It's arguably the classic Maine survival story—Lost on a Mountain in Maine, the story of 12-year-old Donn Fendler, who got separated from his family during a hike high on Mount Katahdin in 1939. Nine days and more than 35 miles through the Maine North Woods later, he finally came upon an inhabited cabin and was rescued, 16 pounds lighter, covered in bug bites and cuts, but alive. His resurrection made the front page of The New York Times.
Having read the story as a kid and an adult, I was eager when I had the opportunity to hear and meet the 81-year-old Fendler at a conference on kids and the outdoors last week in Maine.
“We were not prepared to climb that mountain,” Fendler readily admitted during his talk. Like the others in his hiking party, which included his dad, two brothers, and friend Henry, Fendler was wearing dungarees, old, beat-up sneakers (nothing like today’s footwear, he says), and no socks. He had no water, two handfuls of raisins, and no semblance of survival gear. When a storm came upon Fendler and Henry on Katahdin's summit, Fendler got scared and, against Henry's better judgment, left to find his father below, losing the trail in the clouds.
Fendler and the mountain, after his ordeal, 1939.
A massive rescue effort
was launched, but with Fendler on the move his trail was lost. “I wasn’t a very good Boy Scout,” said Fendler. “If I’d stayed on the
mountain, they would have found me.”
During his journey, Fendler lost his sneakers, pants, and underwear (though, for coverage, he later found a gunnysack, which he still has), and track of time. He ate berries, followed a stream in hope of finding people, and was driven into the water by swarms of bugs. "That to me was the worst thing I ever experienced," he said; he now rarely gets bitten.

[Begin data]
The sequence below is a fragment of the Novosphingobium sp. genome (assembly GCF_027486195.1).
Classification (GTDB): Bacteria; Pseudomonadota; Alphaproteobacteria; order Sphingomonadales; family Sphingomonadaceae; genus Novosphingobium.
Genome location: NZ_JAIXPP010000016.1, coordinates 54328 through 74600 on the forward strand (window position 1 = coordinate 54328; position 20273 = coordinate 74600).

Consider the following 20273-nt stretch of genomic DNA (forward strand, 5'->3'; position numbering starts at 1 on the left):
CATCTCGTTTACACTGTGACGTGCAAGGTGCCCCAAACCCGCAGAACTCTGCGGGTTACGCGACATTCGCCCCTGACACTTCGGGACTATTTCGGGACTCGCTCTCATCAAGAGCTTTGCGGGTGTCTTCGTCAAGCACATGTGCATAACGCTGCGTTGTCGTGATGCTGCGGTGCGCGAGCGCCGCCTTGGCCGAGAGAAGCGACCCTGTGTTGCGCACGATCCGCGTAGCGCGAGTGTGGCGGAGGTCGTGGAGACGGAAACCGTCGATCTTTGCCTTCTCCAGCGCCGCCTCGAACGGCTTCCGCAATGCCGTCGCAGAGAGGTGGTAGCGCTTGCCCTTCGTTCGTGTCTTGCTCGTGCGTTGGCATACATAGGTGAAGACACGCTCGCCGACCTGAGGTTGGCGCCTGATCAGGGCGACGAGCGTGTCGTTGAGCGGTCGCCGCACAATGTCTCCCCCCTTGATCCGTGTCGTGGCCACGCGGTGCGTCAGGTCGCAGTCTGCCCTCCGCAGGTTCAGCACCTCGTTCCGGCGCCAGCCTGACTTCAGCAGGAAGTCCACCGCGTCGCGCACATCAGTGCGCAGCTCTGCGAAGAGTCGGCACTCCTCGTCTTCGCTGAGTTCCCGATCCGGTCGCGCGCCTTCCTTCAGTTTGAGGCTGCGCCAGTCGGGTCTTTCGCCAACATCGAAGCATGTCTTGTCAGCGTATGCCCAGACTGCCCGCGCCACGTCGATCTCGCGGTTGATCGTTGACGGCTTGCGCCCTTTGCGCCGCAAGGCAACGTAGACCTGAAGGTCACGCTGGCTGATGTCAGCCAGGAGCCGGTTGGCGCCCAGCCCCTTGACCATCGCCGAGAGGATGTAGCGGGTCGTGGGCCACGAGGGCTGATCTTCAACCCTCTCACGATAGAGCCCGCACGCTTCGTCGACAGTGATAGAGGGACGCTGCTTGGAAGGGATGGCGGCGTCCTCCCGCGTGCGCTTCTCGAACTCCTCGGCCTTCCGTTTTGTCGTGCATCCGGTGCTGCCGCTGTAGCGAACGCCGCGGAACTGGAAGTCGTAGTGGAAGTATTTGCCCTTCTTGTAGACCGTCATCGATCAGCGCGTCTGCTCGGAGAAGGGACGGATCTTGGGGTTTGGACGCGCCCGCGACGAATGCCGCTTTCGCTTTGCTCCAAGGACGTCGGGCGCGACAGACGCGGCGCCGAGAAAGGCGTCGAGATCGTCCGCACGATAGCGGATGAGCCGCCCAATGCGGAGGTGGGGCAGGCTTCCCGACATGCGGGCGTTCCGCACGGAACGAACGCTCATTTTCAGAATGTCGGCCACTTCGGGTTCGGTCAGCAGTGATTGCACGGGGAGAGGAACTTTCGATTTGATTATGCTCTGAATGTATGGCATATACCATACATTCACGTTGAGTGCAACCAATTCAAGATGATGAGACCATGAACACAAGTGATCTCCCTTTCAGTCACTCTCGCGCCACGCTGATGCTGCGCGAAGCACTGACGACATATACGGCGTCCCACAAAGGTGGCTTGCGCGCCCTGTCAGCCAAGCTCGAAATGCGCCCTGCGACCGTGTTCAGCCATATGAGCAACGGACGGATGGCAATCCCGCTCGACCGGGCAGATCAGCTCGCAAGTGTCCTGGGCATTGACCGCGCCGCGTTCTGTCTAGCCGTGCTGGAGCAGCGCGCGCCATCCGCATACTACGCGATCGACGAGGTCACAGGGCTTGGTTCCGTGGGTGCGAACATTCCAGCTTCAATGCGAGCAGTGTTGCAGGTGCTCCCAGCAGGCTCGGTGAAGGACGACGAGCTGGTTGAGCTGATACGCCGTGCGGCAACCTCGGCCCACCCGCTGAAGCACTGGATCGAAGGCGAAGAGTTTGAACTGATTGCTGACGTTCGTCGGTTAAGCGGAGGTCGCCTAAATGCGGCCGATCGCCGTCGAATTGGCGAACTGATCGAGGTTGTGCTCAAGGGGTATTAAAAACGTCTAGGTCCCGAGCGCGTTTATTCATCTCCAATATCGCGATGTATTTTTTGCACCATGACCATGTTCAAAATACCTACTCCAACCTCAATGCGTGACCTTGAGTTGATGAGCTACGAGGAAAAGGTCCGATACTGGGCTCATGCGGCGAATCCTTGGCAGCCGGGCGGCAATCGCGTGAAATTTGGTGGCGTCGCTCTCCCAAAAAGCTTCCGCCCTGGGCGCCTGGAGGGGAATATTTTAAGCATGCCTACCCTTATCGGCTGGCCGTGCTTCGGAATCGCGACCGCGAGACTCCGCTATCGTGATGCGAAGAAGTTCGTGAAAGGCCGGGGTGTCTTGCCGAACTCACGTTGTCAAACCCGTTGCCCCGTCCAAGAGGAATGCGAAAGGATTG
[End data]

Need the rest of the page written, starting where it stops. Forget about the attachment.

So how did Fendler survive nine days in the wilderness after disobeying the first rule when lost—stay put? Fendler credits first, his faith in God and prayers; second, the Boy Scout training that ultimately helped him calm down and keep his head; and third, an inner will that did not let him give up. Ultimately, the experience taught him faith, responsibility for his actions, and love of family, he says.
Fendler signing books at The Governor's Conference on Youth and the Natural World, October 2, 2008, Augusta, Maine.
Fendler still summers in Maine and visits Baxter State Park every year,
sometimes watching the hikers heading up Katahdin. While the majority
of hikers look prepared, he says, "it's amazing what you see, people in
flip-flops." (Maybe he should hand those hikers a copy of his book.)
Fendler regularly shares his survival story with school children, as both a lesson in proper preparation and an inspiration to never give up. He tells kids they all have something inside of them that they don’t know they have until they’re tested. Then “you’ll find out how tough a person you are," he said. "Tough in the heart and tough in the mind.”
For more information: read the book, Lost on a Mountain in Maine, or visit www.donnfendler.com